Poking through antiques stores while traveling through the Texas Panhandle, Bill Waters stumbled across a tattered old ledger book filled with formulas.
He bought it for $200, suspecting he could resell it for five times that. Turns out, his inkling about the book’s value was more spot on than he knew. The Tulsa, Okla., man eventually discovered the book came from the Waco, Texas, drugstore where Dr Pepper was invented and includes a recipe titled “D Peppers Pepsin Bitters.”
“I began feeling like I had a national treasure,” said Waters, 59.
Dr Pepper’s manufacturer says the recipe is not the secret formula for the modern day soft drink, but the 8 1/2-by-15 1/2 inch book is expected to sell between $50,000 to $75,000 when it goes up for auction at Dallas-based Heritage Auction Galleries on May 13.
“It probably has specks of the original concoction on its pages,” Waters said.
Waters discovered the book, its yellowed pages stained brown on the edges, underneath a wooden medicine bottle crate in a Shamrock antiques store last summer. A couple months after buying it, he took a closer look as he prepared to sell it on eBay.
He noticed there were several sheets with letterheads hinting at its past, like a page from a prescription pad from a Waco store titled “W.B. Morrison & Co. Old Corner Drug Store.” An Internet search revealed Dr Pepper, first served in 1885, was invented at the Old Corner Drug Store in Waco by a pharmacist named Charles Alderton. Wade Morrison was a store owner.
Faded letters on the book’s fraying brown cover say “Castles Formulas.” John Castles was a partner of Morrison’s for a time and was a druggist at that location as early as 1880, said Mary Beth Webster, collections manager at the Dr Pepper Museum and Free Enterprise Institute in Waco.
As he gathered more information, Waters took a slower turn through the book’s more than 360 pages, which are filled with formulas for everything from piano polish to a hair restorer to a cough syrup. He eventually spotted the “D Peppers Pepsin Bitters” formula.
“It took three or four days before I actually realized what I had there,” Waters said.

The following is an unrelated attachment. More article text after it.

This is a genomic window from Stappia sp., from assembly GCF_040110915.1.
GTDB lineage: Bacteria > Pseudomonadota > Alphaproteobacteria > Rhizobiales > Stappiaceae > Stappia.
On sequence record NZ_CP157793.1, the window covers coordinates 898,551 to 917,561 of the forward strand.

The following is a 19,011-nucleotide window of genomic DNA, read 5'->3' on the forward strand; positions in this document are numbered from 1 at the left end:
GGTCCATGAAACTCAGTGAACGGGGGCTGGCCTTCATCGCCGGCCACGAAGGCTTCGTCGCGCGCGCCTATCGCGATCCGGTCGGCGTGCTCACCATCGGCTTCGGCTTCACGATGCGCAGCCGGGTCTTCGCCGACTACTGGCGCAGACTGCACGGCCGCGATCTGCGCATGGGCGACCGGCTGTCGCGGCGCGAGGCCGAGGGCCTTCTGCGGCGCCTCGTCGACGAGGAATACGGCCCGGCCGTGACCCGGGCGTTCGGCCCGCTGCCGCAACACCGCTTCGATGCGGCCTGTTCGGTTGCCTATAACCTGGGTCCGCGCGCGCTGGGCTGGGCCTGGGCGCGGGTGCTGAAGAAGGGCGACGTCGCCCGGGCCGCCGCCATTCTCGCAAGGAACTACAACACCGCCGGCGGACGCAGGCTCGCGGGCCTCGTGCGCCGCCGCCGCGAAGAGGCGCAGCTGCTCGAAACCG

The recipe written in cursive in the ledger book is hard to make out, but ingredients seem to include mandrake root, sweet flag root and syrup.
It isn’t a recipe for a soft drink, says Greg Artkop, a spokesman for the Plano-based Dr Pepper Snapple Group. He said it’s likely instead a recipe for a bitter digestive that bears the Dr Pepper name.
He said the recipe certainly bears no resemblance to any Dr Pepper recipes the company knows of. The drink’s 23-flavor blend is a closely guarded secret, only known by three Dr Pepper employees, he said.
Michael Riley, chief cataloger and historian for Heritage Auction Galleries, said they think it’s an early recipe for Dr Pepper.
“We just feel like it’s the earliest version of it,” he said.
He hasn’t, however, tested that theory by trying to mix up a batch. Neither has Waters; he’s thought about it but would need to find someone to decipher all the handwriting.
Jack McKinney, executive director of the Waco museum, surmised that Alderton might have been giving customers something for their stomachs and added some Dr Pepper syrup to make it taste better.
“I don’t guess there’s any definitive answer. It’s got to be the only one of its kind,” Riley said.
McKinney said the ledger book was bound to be popular with Dr Pepper collectors because it’s from the time the drink was invented.
Riley said the book was probably started around 1880 and used through the 1890s. It’s not known who wrote the Dr Pepper recipe in the book, but they don’t think it was the handwriting of Alderton or Morrison. Some of the formulas have Alderton’s name after them.
At first, Alderton’s drink inspired by the smells in the drugstore was called “a Waco.” “People would come in and say, ‘Shoot me a Waco,'” Riley said.
Soon renamed Dr Pepper, the drink caught on and other stores in town began selling it. Eventually, Alderton got out of the Dr Pepper business and Morrison and a man named Robert Lazenby started a bottling company in 1891.
Flipping through the pages of the ledger book takes one back to a time when drugstores were neighborhood hubs, selling everything from health remedies to beauty products mixed up by the stores’ chemists. And among the formulas being mixed up in drugstores were treats for the soda fountain. A two-page spread in Waters’ book has recipes for “Soda Water Syrups,” including pineapple, lemon and strawberry.
“There were very few national brands,” Riley said. “Their lifeblood was all their formulas.”